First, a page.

Green Architecture: Floaters, Orbiters, and Hangers
Designed by MAD Architects and destined for Xiamen City in China, this is one of the most unique museum ideas I have ever seen. The Xiamen Museum is an odd shaped, 3-story structure that would cover about 144,000 sq. ft. (13,340 sq. m.). The first level would be comprised of lush green space, where the public could check out amphitheaters, sports areas, or simply go for a walk. The second level is where the museum would be located, as well as offices, cafes, and so forth. On the third level (the roof level), you’ll find a landscape garden and solar panels. Oh, and the structure would be stationed on an island that would drift around the reservoir in the city’s central area. I guess you could say that would give a whole new meaning to “moving exhibits” (as far as museums go).
Have you ever wanted a stationary mobile home? I suppose if people wanted to do that, they could just get a trailer and replace the tires with cinder blocks, but this nifty idea puts a whole new twist on things. Imagine a home with 2 floors (or levels) and each floor is in a separate building. Both buildings are connected by a stationary cylindrical structure, but they can move independently of one another. The bottom floor contains living space, kitchen/dining area, bathroom, and laundry area, while the top floor contains a sleeping area, office space, and another bathroom. This is the brain child of artist and designer, Michael Jantzen. Sure, a moving house sounds cool but what else does it have? Well, how about the large rain catching container on the roof that can store water in holding tanks for use around the house. Oh, and surrounding the container is a wind turbine with photovoltaic solar cells and a solar hot-water heating panels attached to the turbine. Both the solar panels and the wind turbine are used to generate and store electricity in batteries, which help power the house. All of the sliding glass doors, skylights and windows have insulated panels, allowing the opening or closing of them to control heat loss or gain. Further adjustments can also be made to the house, such as the addition of earth pipes to aid in heating and cooling, or phase change materials placed in the floor to help store passive solar heat over the cold winter months. The best part of all, however, is since it’s a rotating house, you can change your view of the landscape (or where the sun and wind may hit your home) at any time of the day!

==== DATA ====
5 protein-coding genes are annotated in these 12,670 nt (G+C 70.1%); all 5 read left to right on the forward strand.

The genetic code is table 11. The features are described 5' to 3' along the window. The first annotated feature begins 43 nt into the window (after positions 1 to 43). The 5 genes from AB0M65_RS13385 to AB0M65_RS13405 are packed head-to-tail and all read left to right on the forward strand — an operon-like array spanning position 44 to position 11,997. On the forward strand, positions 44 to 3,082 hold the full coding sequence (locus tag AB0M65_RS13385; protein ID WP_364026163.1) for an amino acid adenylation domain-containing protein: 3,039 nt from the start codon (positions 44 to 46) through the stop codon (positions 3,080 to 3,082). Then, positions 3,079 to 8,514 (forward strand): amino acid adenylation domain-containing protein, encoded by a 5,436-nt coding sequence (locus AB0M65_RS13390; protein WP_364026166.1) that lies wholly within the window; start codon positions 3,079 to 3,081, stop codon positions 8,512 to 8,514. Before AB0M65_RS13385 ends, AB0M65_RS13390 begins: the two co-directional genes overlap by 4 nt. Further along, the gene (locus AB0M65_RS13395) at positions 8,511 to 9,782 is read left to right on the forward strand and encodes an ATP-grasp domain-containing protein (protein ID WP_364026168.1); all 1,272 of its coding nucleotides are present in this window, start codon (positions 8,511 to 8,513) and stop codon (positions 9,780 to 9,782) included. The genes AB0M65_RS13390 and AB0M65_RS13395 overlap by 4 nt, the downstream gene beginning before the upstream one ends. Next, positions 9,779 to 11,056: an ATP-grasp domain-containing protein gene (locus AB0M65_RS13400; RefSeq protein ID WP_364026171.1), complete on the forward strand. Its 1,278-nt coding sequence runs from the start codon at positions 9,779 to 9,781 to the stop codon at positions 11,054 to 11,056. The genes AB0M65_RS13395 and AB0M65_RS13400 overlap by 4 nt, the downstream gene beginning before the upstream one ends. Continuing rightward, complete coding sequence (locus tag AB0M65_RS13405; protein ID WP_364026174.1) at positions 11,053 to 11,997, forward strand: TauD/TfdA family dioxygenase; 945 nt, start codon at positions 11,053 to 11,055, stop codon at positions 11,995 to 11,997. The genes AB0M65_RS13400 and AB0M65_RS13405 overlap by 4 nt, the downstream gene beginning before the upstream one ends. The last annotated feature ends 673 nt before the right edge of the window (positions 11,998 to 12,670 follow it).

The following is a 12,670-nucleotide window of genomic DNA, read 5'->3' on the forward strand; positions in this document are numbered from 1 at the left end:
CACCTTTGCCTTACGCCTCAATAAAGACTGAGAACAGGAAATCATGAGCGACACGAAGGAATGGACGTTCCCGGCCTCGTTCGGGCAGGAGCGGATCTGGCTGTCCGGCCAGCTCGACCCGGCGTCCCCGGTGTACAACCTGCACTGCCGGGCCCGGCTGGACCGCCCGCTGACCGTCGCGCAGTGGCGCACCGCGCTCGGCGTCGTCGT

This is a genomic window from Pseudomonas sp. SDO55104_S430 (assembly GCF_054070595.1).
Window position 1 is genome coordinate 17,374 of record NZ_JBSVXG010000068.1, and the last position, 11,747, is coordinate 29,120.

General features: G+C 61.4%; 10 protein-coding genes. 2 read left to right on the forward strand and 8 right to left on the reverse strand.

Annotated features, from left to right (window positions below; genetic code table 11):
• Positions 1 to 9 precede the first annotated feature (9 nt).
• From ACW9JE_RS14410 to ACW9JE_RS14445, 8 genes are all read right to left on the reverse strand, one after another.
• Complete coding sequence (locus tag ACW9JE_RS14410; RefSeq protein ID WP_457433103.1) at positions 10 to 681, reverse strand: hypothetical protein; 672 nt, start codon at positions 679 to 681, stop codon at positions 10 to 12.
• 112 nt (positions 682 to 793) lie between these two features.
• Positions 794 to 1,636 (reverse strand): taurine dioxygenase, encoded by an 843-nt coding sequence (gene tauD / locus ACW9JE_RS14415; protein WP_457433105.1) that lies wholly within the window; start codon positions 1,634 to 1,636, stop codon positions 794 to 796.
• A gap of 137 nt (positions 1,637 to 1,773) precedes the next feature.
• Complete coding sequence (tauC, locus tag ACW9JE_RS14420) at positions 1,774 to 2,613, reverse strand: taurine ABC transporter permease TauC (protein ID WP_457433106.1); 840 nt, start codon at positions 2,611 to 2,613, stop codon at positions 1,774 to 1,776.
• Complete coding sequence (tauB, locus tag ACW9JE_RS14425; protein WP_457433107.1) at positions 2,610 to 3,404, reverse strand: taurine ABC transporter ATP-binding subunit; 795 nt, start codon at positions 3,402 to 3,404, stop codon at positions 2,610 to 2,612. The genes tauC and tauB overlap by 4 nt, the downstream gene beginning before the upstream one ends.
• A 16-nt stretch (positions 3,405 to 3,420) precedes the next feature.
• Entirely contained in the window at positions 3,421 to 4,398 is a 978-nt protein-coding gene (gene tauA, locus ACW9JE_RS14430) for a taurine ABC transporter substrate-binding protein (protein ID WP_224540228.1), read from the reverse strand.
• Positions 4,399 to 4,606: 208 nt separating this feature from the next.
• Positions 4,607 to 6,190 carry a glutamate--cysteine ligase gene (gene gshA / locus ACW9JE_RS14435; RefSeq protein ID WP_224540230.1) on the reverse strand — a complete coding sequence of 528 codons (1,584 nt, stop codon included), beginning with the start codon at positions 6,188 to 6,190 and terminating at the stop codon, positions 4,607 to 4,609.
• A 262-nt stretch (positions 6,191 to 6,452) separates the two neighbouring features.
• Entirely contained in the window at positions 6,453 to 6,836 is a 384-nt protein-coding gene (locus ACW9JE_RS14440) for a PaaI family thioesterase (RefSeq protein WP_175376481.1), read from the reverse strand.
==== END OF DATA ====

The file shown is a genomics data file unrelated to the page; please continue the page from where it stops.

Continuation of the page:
This last design was created with Italy in mind, particularly a stretch of the Salerno-Reggio Calabria highway between Scilla and Bagnara. Designed by Ja StudioInc, the Slow Uprising is unique in its own way—and also potentially dangerous or deadly. The idea is to build a series of homes under bridges located along the worn down road (warning: beware of trolls!) and while this does not seem particularly enticing, perhaps what I’m about to tell you will make it more (or less) so. The houses would be built on a number of platforms located under the bridges and these platforms would be connected by ramps, which lead from the bridge all the way down to the valley floor. Not only would the houses be built on top of the platforms, but also underneath them. Think of a bat hanging upside down and replace the bat with a building—though the building wouldn’t be upside down, it’d just be hanging there. Ah, yeah, and those ramps that connect the platforms—they don’t have any rails or fencing along them. While it’s a creative use of space and bridges, the general consent is that it would be an acrophobic’s (a person with a fear of heights) worst nightmare.
That’s all for this article, but check back next week for more designs!
By Heidi Marshall